Tag Archives: Jeff Jahn

Art notes: 1st Thursday, Sitka Invitational

Margot Voorheis Thompson at Sitka InvitationalMargot Voorheis Thompson/Sitka Invitational

By Bob Hicks

Tonight is First Thursday, Portland’s monthly gallery art walk. (We also have First Friday, Last Thursday and a few other gatherings, but this remains the big one.) Of course you don’t have to see the new exhibits tonight — most of them will be up all month — but if you like the party atmosphere and the thrill of being there first, tonight’s the night.

Fritz Liedtke, "April," from his show "Astra Velum" at Blue Sky.As always there’s a lot to see, more than any sane person can manage in a single evening. I have this roundup of highlights in this morning’s Oregonian, and as much as it covers, it leaves more out. Catch what you like, catch what you can, and remember: you have pretty much all of November to catch up with what you don’t catch tonight.

This weekend is the 18th annual Sitka Art Invitational at the World Forestry Center, just across from the Oregon Zoo. I covered the basics in this story on OregonLive. There are special events Friday night and Saturday after hours, but the big party is 10 a.m.-4 p.m.  Saturday and Sunday, and it’s a bargain: $5 (or free, if you’re younger than 18) gets you in the door, with unlimited return visits. About 120 artists, many of them leading regional names, will have roughly 450 works for sale, all to benefit the Sitka Center for Art and Ecology at Cascade Head on the northern Oregon coast. I’ve visited there, and it’s a very cool place, a haven for artists in residence and also a busy center for people wanting to take short-term art and nature courses.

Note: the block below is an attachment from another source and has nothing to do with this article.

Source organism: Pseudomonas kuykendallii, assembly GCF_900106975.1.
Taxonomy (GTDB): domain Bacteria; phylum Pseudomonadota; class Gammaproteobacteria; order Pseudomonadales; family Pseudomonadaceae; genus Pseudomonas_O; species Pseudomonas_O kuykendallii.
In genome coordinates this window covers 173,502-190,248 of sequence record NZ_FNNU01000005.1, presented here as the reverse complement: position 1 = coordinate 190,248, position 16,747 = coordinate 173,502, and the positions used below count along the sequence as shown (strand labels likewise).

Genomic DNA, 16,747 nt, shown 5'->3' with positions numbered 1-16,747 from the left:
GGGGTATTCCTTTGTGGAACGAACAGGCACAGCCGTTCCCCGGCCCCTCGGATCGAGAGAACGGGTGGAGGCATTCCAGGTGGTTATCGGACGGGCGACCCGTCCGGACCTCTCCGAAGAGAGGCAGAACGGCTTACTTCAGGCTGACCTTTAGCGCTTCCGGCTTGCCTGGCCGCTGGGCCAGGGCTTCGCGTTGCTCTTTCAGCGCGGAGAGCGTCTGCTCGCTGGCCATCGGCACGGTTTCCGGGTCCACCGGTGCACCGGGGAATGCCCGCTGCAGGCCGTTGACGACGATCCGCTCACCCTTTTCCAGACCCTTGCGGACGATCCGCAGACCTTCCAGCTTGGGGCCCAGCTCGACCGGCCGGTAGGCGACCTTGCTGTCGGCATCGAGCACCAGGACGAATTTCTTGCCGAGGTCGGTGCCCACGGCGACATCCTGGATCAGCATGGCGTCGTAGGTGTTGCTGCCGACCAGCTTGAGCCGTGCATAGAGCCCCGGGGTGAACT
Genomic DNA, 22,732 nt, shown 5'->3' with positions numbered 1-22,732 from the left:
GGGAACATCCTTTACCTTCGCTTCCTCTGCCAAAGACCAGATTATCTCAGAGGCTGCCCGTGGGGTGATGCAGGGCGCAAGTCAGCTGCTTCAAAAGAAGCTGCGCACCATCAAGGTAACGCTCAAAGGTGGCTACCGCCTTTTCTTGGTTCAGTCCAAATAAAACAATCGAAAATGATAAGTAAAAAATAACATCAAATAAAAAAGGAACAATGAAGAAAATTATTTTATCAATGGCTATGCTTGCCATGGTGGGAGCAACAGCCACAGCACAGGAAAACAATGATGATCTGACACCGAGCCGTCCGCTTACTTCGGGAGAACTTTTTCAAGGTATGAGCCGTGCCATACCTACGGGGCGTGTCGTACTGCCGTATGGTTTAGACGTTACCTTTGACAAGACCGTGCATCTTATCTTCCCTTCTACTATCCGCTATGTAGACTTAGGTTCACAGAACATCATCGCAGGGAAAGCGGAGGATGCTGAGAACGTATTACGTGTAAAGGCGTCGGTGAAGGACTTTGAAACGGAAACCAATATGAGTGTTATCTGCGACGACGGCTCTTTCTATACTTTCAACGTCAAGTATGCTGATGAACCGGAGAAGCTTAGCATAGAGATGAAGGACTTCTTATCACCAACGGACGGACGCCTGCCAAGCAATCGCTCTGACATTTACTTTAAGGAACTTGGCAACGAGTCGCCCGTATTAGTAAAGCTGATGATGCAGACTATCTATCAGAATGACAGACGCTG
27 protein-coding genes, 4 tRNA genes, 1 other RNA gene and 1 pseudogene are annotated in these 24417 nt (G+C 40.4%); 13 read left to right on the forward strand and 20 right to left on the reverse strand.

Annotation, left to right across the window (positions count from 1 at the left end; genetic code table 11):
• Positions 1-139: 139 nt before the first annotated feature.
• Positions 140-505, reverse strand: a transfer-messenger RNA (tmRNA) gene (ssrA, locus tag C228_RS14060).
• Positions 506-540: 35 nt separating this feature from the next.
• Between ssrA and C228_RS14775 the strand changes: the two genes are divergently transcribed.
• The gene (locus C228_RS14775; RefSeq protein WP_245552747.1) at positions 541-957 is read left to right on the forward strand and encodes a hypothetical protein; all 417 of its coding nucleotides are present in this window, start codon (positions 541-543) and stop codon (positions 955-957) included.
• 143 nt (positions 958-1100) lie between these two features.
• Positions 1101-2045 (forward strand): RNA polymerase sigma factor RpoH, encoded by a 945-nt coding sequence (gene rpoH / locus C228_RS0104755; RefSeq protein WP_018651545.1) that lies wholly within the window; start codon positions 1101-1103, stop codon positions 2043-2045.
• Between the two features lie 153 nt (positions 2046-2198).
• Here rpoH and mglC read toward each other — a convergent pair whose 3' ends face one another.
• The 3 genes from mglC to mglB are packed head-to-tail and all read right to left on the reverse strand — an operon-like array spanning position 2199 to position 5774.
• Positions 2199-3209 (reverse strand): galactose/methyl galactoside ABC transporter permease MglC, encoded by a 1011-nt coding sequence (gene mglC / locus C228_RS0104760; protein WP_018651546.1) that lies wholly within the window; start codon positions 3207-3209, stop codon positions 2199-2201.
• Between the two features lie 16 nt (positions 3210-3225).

Jim Neidhardt's "Atomic Fireball" at the Littman Gallery show "unGrounded."


  • Margot Voorheis Thompson at the Sitka Art Invitational.
  • Fritz Liedtke, “April,” from his show “Astra Velum” at Blue Sky.
  • Jim Neidhardt’s “Atomic Fireball” at the Littman Gallery show “foreGround,” curated by Jeff Jahn of PORT.

The craft of merging: Thoughts on a museum in flux

Tip Toland at Bellevue Arts Museum

What is craft? What is art? What is folk art? Outsider art? Contemporary art?

Are the distinctions real? Do they matter, or are they intellectual games people play, rococo road blocks in the path of direct emotional response to aesthetic objects?

Oh — and what’s a museum supposed to be, anyway?

Dumb questions, maybe. Or, as I prefer to think, basic questions — and sometimes, when you’re staring a big change in the face, basic questions are very good things to ask.

Here’s another one: How many museums does a city need to have a healthy critical mass?

Like a lot of people, I’ve been pondering the impending takeover of Portland’s financially sinking Museum of Contemporary Craft by the expansion-minded Pacific Northwest College of Art, a merger that might become final next month. The question at this point is no longer, “Is this a good idea?”. Barring the sudden swooping down from the heavens of a previously unsuspected angel, some sort of merger seems necessary if the museum is to survive, and this is the one that’s been worked out. So the question now is, “How will this work to the best long-term advantage of both institutions?”